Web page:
Count on hearing a lot about federal taxes this week.
In his State of the Union address, President Barack Obama will lay out his plan to raise billions of dollars from the wealthiest people and the biggest financial institutions to make community college more affordable and pay for middle class tax cuts.
And if that were not enough, we have the return of the 2012 Republican presidential nominee Mitt Romney. Romney’s announcement that he’s seriously assessing a third White House bid has revived a conversation topic that bedeviled him the last go around -- that he’s too steeped in cash to connect with the struggles of the average American and benefits from a lopsided tax code.
On Sunday, former Gov. Jennifer Granholm, D-Mich., gave a sign of what Romney can expect. Romney had told a gathering of Republicans in San Diego a couple days before that under Obama, "the rich have gotten richer, income inequality has gotten worse, and there are more people in poverty than ever before."
Granholm said in sticking up for the little guy, Romney had an "authenticity problem."
"You know, he pays less tax than the guys who installed his car elevators," Granholm said on ABC News’ This Week. We decide to look into that claim.
Echoes of 2012
What car elevators, you might ask? In the spring of 2012, the public learned that Romney’s plans for a multimillion dollar beach house in La Jolla, Calif., included an elevator to move cars from the basement to street level. Think of it as a way to get more than one car into a one-car garage. This add-on costs about $55,000 fully installed. (Construction on the site is underway, and we don’t know if the elevators are done yet.)
Needless to say, this was an unwanted, if minor, distraction for the Romney campaign, which was already dealing with calls to be more transparent about the governor’s financial assets.
As part of his presidential campaign, the former Massachusetts governor released two years of income tax returns. They showed that in 2010, he paid 13.9 percent of his reported income in federal taxes and in 2011, 15.3 percent. Those rates were a bit less than the national average.
We don’t have all the details on his tax bills. The 2011 return was incomplete, and there was the possibility that Romney’s actual tax rate would be less.
With that caveat, these are the best numbers we have.
Granholm’s comment mirrored a running theme from the 2012 election that the tax code treats income from work and income from investments differently. Above a certain point, income from work is taxed at a higher rate than income from the stock market.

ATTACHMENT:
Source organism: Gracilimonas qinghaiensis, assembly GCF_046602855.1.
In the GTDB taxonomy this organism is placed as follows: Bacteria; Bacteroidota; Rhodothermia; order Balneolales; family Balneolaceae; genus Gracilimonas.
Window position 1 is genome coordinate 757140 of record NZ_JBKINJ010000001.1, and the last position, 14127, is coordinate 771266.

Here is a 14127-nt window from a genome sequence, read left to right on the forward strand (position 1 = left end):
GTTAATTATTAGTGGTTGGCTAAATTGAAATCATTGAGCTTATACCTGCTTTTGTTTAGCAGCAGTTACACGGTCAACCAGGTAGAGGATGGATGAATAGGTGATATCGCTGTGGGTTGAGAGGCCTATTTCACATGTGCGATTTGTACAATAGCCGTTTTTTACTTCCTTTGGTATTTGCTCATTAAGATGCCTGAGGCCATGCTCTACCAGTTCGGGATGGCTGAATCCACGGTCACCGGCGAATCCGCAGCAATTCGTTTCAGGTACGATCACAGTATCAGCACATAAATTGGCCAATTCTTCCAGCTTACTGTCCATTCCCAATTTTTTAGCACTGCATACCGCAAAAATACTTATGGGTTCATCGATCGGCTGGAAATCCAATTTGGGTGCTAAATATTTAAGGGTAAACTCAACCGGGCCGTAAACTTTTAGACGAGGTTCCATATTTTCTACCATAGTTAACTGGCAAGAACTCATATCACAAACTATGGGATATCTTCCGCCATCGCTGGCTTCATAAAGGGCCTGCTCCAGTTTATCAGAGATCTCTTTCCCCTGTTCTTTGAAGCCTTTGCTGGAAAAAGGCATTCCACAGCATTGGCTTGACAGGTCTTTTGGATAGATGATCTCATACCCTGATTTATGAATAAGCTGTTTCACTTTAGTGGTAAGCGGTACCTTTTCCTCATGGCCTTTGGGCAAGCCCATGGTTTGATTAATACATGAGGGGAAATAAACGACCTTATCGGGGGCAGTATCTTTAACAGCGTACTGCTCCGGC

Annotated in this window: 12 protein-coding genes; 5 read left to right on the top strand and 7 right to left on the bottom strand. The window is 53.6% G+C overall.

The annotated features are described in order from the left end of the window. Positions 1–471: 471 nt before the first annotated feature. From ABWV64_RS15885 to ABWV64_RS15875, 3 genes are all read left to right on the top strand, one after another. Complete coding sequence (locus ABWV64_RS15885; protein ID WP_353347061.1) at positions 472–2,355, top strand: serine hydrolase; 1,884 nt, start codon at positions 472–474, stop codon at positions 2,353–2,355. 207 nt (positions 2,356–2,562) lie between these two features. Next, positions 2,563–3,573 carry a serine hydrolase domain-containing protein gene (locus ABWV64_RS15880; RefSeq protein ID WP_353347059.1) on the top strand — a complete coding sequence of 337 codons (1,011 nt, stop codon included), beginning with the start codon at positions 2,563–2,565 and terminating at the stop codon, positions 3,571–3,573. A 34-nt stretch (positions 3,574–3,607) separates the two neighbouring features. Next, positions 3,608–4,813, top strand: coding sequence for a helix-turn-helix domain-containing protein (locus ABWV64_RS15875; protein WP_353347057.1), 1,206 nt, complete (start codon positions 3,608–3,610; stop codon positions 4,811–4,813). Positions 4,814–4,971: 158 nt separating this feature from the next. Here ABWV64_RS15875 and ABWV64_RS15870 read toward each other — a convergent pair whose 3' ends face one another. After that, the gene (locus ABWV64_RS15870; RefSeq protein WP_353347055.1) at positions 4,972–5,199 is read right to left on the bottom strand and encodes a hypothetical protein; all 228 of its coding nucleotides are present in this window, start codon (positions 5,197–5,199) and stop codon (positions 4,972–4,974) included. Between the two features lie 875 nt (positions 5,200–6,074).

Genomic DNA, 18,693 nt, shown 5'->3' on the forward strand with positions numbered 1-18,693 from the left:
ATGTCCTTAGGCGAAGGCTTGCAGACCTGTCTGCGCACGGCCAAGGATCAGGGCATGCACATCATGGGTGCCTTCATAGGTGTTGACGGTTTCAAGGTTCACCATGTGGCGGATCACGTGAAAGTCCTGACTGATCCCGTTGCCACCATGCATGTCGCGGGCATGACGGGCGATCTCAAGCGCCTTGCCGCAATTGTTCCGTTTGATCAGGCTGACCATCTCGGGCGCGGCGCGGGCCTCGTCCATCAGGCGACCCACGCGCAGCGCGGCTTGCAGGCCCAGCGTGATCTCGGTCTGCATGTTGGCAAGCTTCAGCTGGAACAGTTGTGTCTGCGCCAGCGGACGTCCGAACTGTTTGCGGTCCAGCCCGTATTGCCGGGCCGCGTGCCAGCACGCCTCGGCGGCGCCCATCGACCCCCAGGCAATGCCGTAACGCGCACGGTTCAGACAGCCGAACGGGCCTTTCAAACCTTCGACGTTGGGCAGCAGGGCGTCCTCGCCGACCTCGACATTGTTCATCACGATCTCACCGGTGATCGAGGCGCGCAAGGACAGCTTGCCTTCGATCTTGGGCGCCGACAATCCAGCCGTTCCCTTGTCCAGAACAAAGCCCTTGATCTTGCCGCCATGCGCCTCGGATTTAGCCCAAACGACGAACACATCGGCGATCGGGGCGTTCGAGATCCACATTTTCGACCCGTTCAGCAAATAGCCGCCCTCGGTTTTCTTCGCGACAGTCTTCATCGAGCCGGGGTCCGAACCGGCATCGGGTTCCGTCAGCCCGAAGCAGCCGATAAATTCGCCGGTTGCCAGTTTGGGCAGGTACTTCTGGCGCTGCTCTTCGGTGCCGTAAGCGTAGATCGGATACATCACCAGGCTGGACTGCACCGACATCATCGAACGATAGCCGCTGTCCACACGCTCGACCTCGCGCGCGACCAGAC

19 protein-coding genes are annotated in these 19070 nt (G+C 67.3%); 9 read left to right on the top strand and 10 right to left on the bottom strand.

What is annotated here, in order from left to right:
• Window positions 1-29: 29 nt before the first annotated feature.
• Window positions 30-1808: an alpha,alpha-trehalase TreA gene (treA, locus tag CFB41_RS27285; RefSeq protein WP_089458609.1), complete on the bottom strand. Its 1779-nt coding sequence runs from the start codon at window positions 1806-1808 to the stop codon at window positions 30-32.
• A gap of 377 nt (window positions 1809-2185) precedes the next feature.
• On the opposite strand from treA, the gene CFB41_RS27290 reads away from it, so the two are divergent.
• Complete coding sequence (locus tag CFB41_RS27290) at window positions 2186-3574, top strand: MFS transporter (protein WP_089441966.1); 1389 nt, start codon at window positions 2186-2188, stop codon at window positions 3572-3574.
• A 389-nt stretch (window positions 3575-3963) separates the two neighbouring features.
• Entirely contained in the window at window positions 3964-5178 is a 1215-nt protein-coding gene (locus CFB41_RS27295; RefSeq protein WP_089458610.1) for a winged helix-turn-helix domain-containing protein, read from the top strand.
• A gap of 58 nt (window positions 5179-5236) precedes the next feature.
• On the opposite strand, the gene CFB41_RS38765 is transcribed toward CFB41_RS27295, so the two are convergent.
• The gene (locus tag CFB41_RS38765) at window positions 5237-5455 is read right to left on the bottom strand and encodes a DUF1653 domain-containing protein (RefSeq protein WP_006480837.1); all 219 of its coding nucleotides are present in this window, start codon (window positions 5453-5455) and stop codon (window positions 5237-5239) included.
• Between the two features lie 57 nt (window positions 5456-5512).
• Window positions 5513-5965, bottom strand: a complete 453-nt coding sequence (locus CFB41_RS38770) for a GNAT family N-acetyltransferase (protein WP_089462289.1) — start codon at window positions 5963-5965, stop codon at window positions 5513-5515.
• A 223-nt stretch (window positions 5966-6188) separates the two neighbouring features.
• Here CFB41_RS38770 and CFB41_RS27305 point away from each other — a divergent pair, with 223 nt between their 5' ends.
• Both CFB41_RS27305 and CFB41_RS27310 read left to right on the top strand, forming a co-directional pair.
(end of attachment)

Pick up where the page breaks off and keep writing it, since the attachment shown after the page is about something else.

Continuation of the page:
Billionaire Warren Buffett memorably distilled this down to the line that he paid a lower tax rate than his secretary thanks to the favorable treatment of capital gains.
Assessing whether the men who installed the elevators paid more in taxes than Romney is difficult. We reached out to Granholm and did not hear back.
We take her words to refer to tax rates, not the total tax amounts. Romney made about $22 million a year and paid millions in taxes both years. From the Bureau of Labor Statistics, we see that in the San Diego metro area, the average elevator installer earned $83,460 in 2013.
What an installer paid in taxes varies based on a number of factors, including family situation.
If the installers were single with no children, then a simple tax calculator gives them an effective federal income tax rate of 17 percent. If they were married and had a child, and had no other income, the rate would fall to 8.4 percent.
However, not only is that a bare-bones estimate, it fails to include payroll taxes for Social Security and Medicare. These payments represent a substantial portion of taxes paid by the average worker. The Tax Policy Center, a project of the Urban Institute and the Brookings Institution, uses a complicated tax simulator to estimate the total tax burden.
The Tax Policy Center table for 2014 gives a total effective tax rate of 15.7 percent for households making between $75,000 and $100,000 a year. Take this number only as a rough guide. It includes various kinds of income, as well as a range of tax effects, and it blends together single as well as married filers.
Comparing tax rates
The point is, Granholm's claim could be right or wrong -- it just depends on a person's individual circumstances. A single, childless elevator installer with wages at the higher end of the scale might be paying at a higher rate than Romney did in 2011. That person's, even before payroll taxes, could be as high as 17 percent compared to Romney’s 15.3 percent.
On the other hand, someone married and caring for a child could be paying as little as 8.4 percent.
Granholm said that Romney paid less tax than the guys that installed his car elevator.
On the most literal level, we don't even know if the car elevators have been installed. And we don't know anything about the people who did the work.
In a broader sense, what elevator installers pay in federal taxes depends on their personal circumstances. They could be taxed at a higher -- or lower -- rate than Romney has been.
This statement is partially accurate. We rate it Half True.